Should I social distance from my casual lover? | Savage Love | Chicago Reader

Should I social distance from my casual lover? 

Advice on whether to hook up with an ER doctor during a pandemic.

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click to enlarge JOE NEWTON
  • Joe Newton

Q: My question is on managing "gray area" intimacies during the pandemic. I have a lover/friend that I've been hanging out with—fucking, drinking tea, going on hikes, eating ice cream, watching movies, and other activities—for about nine months. He's 36 and was married for ten years and due to that experience he's been a bit emotionally "boundaried" but he's still really sweet and a good communicator. I'm in grad school doing a double masters, so the small amount of time we've been spending together has worked well for me. Here's the issue: he's also an ER doctor. Do I keep seeing him during this pandemic? I just moved to the city where we both live for my grad program and he's my main source for connection, comfort, and support here. Every time I see him we both feel tremendously less stressed and our connection feels emotionally healthy. I just know he is bound to be at a huge risk for exposure and since he's not a committed partner and we don't live together, I don't know if he falls within or outside of my physical distancing boundary. It seems like the best thing to do from a logistical perspective is hole up with my cat and not see another soul in person until a vaccine is invented or something, but I don't know when that will happen. —Physical Distancing Dos And Don'ts

A: "This is really a matter of a personal risk/benefit calculation," said Dr. Daniel Summers, a pediatrician who lives and works near Boston (@WFKARS on Twitter). "What PDDAD is willing to accept as a risk may be different from what someone else would."

And there's definitely a health benefit to getting together—we are social animals and isolation is bad for us—but your lover is at high risk of infection. And when front-line health care providers get infected, they tend to get sicker than the average person who gets infected, according to CNN, which is something else you need to factor into your risk/benefit calculation. Additionally, does your boyfriend's workplace—I'm going to call him your boyfriend for clarity's sake—have the protective gear he needs to minimize his risk of exposure?

"We're all doing our best to take as many preventive steps to lower our risk of being exposed," said Dr. Summers, "but there's still a maddeningly unacceptable shortage of personal protective equipment like masks, gowns, and gloves nationwide. I hope he has sufficient access to these things. But is there a risk he could get exposed to the virus at work? Definitely."

Dr. Summers lives with his husband and four children and in addition to the precautions he takes at work—where he may be seeing patients with coronavirus (he doesn't know for sure because tests still aren't available)—Dr. Summers strips down to his underwear on his front porch of his home when he gets home from work. His clothes go straight into the washing machine, he goes straight into the shower.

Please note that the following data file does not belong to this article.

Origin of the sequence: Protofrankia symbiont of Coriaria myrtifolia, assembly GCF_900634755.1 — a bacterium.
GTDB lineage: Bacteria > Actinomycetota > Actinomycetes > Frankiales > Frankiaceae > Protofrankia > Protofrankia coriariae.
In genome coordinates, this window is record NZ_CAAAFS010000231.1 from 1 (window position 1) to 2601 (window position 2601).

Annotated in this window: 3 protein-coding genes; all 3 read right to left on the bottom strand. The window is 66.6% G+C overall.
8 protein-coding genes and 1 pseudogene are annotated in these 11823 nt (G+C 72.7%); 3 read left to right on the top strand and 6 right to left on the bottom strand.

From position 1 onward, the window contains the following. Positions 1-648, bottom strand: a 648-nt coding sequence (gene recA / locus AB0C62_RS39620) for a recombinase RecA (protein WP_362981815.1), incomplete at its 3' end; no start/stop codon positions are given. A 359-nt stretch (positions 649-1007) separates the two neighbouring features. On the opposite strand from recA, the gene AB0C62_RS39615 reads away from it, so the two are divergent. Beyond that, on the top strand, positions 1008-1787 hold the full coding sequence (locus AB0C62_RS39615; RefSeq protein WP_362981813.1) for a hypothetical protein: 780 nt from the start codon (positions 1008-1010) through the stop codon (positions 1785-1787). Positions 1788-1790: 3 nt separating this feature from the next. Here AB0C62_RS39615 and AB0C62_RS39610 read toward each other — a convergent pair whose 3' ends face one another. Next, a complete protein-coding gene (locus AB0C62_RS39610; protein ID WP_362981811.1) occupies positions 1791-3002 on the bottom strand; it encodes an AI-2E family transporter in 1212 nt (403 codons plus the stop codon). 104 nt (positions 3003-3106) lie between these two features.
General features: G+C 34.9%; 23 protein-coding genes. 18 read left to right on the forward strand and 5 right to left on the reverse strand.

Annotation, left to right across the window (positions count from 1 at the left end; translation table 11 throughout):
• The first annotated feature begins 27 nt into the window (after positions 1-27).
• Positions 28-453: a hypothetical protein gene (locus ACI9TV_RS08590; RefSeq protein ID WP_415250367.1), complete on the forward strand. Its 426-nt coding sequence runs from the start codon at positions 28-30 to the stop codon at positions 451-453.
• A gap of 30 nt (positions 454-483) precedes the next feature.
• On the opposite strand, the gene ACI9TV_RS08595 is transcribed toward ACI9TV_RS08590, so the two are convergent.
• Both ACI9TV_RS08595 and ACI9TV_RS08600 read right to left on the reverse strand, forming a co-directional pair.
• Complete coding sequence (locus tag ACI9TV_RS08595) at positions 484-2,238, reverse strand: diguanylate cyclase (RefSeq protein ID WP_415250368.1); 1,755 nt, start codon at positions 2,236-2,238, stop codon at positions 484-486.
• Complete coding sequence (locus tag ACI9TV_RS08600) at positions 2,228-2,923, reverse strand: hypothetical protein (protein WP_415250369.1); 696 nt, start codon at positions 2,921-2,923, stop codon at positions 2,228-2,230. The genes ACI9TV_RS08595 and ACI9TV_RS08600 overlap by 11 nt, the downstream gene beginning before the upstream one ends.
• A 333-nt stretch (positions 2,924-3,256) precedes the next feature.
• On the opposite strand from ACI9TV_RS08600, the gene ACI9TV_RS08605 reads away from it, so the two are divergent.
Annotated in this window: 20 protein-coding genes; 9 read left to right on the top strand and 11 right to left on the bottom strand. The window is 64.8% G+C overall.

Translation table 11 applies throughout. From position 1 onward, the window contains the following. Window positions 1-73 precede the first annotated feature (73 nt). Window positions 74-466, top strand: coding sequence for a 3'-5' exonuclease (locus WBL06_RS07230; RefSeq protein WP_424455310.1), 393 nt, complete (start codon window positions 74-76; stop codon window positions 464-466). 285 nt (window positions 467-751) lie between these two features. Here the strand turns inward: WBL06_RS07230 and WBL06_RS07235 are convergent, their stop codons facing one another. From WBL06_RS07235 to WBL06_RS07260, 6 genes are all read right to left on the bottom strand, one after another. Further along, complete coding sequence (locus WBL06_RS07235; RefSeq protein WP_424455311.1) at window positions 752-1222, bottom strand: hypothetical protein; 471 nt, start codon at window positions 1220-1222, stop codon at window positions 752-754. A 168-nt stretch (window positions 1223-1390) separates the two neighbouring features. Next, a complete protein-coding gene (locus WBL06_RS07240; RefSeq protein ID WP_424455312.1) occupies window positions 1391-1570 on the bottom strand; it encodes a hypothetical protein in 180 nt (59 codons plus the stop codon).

"I'm still afraid of bringing it home," said Dr. Summers. "But with four kids home from school, my husband's sanity depends on my being present as much as I can. So for me, staying away isn't an option. That's not the case for PDDAD. She has to decide whether the undefinable risk of exposure isn't worth it. Or, alternatively, she can decide the connection she has with him is important enough to her own well-being that the risk is worth it. But only she can make that decision for herself."

If you decide the risk of infection is too great—or if your boyfriend decides the risk of infecting you is too great—you can still be there for each other. You can Skype and Zoom, you can text and sext, you can leave groceries on his porch and wave to him from the sidewalk. But if you decide to keep connecting with each other in person, PDDAD, you should minimize the amount of time you spend moving through the city to get to each other's places. And that means—emotional boundaries be damned—picking one of your apartments to hole up in together for the duration.

Q: I'm pro sex workers, and believe adults should do whatever they consent to, but I'm curious if that applies during the current pandemic. I know of a sex worker who's still offering himself to clients, who are apparently still hiring him. (He regularly posts of his exploits on certain social media sites.) Should the authorities be made aware of this? —Just Concerned

A: If the authorities want to start rounding up reckless idiots who are endangering others, JC, the beaches of Florida might be a good place to start. Or the Oval Office. And if your first impulse is to involve the authorities then you aren't "pro sex workers," JC, because the authorities—particularly the police—are a danger to sex workers. Instead of calling the cops, reach out to this guy on those social media sites and encourage him to see his clients virtually, i.e. instead of face-to-face (or face-to-whatever) meetings, he should go full camwhore for the time being. So if you want to help, JC, and not just police or shame, you should hire this guy to do an online session. (And everyone should bear in mind that sex workers are suffering right now too because most are being responsible and not seeing clients. Their incomes have plummeted to zero and they aren't eligible for unemployment benefits.)  v

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